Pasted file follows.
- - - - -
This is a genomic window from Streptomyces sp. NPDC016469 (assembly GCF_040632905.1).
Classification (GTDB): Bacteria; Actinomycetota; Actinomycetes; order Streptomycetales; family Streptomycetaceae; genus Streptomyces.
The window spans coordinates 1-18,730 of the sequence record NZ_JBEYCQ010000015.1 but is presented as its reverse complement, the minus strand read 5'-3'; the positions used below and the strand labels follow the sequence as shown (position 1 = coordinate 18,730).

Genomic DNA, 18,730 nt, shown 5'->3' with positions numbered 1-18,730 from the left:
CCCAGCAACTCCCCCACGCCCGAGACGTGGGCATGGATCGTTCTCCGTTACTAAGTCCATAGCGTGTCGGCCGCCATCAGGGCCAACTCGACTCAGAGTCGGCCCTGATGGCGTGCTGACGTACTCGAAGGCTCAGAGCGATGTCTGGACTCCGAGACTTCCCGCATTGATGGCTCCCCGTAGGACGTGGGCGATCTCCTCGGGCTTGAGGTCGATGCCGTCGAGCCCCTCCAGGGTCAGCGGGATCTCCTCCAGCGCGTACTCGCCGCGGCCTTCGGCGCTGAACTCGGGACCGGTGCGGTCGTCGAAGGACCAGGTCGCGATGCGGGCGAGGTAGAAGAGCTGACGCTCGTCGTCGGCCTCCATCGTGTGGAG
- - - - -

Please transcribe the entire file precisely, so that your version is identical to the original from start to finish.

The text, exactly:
This is a genomic window from Streptomyces sp. NPDC016469 (assembly GCF_040632905.1).
Classification (GTDB): Bacteria; Actinomycetota; Actinomycetes; order Streptomycetales; family Streptomycetaceae; genus Streptomyces.
The window spans coordinates 1-18,730 of the sequence record NZ_JBEYCQ010000015.1 but is presented as its reverse complement, the minus strand read 5'-3'; the positions used below and the strand labels follow the sequence as shown (position 1 = coordinate 18,730).

Genomic DNA, 18,730 nt, shown 5'->3' with positions numbered 1-18,730 from the left:
CCCAGCAACTCCCCCACGCCCGAGACGTGGGCATGGATCGTTCTCCGTTACTAAGTCCATAGCGTGTCGGCCGCCATCAGGGCCAACTCGACTCAGAGTCGGCCCTGATGGCGTGCTGACGTACTCGAAGGCTCAGAGCGATGTCTGGACTCCGAGACTTCCCGCATTGATGGCTCCCCGTAGGACGTGGGCGATCTCCTCGGGCTTGAGGTCGATGCCGTCGAGCCCCTCCAGGGTCAGCGGGATCTCCTCCAGCGCGTACTCGCCGCGGCCTTCGGCGCTGAACTCGGGACCGGTGCGGTCGTCGAAGGACCAGGTCGCGATGCGGGCGAGGTAGAAGAGCTGACGCTCGTCGTCGGCCTCCATCGTGTGGAG